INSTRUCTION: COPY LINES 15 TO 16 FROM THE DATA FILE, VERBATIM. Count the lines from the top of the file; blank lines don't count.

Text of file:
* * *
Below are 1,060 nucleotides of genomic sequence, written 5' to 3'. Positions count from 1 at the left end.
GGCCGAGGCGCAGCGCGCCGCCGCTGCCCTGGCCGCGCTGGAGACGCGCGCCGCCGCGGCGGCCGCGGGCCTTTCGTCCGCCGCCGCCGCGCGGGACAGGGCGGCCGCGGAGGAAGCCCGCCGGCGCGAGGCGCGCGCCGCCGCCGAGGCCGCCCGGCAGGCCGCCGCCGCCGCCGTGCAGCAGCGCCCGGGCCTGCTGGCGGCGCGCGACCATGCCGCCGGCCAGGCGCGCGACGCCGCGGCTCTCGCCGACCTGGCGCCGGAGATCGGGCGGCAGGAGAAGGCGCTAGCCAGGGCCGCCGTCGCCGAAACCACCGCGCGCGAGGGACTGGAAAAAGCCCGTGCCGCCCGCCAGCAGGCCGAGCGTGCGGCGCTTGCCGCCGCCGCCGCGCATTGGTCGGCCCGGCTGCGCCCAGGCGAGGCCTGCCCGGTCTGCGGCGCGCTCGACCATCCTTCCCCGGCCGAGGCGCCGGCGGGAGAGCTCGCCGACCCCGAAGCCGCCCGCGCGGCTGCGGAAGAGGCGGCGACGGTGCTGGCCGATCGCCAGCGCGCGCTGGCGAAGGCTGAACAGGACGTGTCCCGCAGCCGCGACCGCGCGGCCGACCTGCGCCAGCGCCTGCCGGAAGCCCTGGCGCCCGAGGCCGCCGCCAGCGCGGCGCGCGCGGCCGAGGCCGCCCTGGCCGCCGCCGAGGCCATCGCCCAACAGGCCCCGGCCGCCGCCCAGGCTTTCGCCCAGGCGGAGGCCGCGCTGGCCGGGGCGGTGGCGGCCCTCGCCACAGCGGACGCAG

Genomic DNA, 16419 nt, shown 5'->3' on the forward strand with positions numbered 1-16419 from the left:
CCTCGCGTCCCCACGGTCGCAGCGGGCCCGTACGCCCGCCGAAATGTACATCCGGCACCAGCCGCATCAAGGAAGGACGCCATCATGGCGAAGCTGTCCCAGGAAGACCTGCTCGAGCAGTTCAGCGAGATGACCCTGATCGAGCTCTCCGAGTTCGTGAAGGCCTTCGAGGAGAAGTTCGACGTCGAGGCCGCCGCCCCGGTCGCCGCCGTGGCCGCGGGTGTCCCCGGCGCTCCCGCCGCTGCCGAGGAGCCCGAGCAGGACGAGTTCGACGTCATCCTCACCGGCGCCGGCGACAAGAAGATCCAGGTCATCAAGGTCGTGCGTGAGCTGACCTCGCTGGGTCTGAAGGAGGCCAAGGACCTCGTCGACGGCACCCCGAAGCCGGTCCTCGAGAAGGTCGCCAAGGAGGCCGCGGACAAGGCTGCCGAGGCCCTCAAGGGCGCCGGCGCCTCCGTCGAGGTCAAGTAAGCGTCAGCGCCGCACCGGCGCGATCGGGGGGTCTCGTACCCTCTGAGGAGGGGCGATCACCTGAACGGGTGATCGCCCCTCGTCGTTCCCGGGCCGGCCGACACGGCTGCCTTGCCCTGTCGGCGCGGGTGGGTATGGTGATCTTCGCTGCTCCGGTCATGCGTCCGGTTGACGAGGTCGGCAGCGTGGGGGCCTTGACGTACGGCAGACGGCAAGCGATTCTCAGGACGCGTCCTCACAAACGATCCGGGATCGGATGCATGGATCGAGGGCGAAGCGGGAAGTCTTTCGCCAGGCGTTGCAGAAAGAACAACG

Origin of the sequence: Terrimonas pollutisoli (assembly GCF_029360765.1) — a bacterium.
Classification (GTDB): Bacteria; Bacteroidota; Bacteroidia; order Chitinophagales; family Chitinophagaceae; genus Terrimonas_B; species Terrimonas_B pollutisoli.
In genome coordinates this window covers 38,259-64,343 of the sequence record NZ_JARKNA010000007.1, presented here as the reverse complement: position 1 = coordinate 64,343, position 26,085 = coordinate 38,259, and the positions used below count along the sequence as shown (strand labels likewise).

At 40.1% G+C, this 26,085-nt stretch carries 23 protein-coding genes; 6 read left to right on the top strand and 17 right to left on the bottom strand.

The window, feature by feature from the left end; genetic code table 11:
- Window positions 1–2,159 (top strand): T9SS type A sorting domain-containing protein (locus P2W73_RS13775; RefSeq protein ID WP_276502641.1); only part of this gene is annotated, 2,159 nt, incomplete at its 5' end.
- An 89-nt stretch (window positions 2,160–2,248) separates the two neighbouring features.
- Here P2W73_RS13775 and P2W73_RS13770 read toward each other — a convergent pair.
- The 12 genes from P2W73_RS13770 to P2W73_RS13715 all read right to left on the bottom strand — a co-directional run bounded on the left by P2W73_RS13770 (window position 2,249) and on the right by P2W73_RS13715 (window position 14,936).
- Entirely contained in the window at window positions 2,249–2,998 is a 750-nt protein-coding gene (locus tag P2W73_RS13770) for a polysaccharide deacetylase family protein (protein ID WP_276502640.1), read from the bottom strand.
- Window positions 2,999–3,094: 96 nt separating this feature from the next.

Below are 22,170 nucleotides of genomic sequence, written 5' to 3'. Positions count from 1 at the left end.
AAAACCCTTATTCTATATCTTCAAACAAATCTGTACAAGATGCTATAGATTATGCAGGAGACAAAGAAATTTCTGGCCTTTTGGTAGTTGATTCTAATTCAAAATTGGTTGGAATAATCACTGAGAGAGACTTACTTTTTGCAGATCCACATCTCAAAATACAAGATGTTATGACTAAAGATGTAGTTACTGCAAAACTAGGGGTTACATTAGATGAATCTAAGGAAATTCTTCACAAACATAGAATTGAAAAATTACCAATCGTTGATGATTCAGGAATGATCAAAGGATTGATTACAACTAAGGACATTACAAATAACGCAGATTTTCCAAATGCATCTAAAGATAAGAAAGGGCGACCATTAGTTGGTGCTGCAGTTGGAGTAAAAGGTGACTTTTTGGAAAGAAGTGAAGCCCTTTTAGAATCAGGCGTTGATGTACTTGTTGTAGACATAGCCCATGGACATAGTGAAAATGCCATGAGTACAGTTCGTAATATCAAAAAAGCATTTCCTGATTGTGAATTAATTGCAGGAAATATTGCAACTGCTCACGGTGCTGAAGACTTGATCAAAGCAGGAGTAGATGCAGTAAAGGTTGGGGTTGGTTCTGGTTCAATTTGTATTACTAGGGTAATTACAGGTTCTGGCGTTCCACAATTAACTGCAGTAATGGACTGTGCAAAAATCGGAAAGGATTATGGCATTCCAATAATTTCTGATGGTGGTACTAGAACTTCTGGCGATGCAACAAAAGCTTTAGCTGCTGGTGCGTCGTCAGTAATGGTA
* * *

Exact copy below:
- Window positions 2,999–3,094: 96 nt separating this feature from the next.

Below are 22,170 nucleotides of genomic sequence, written 5' to 3'. Positions count from 1 at the left end.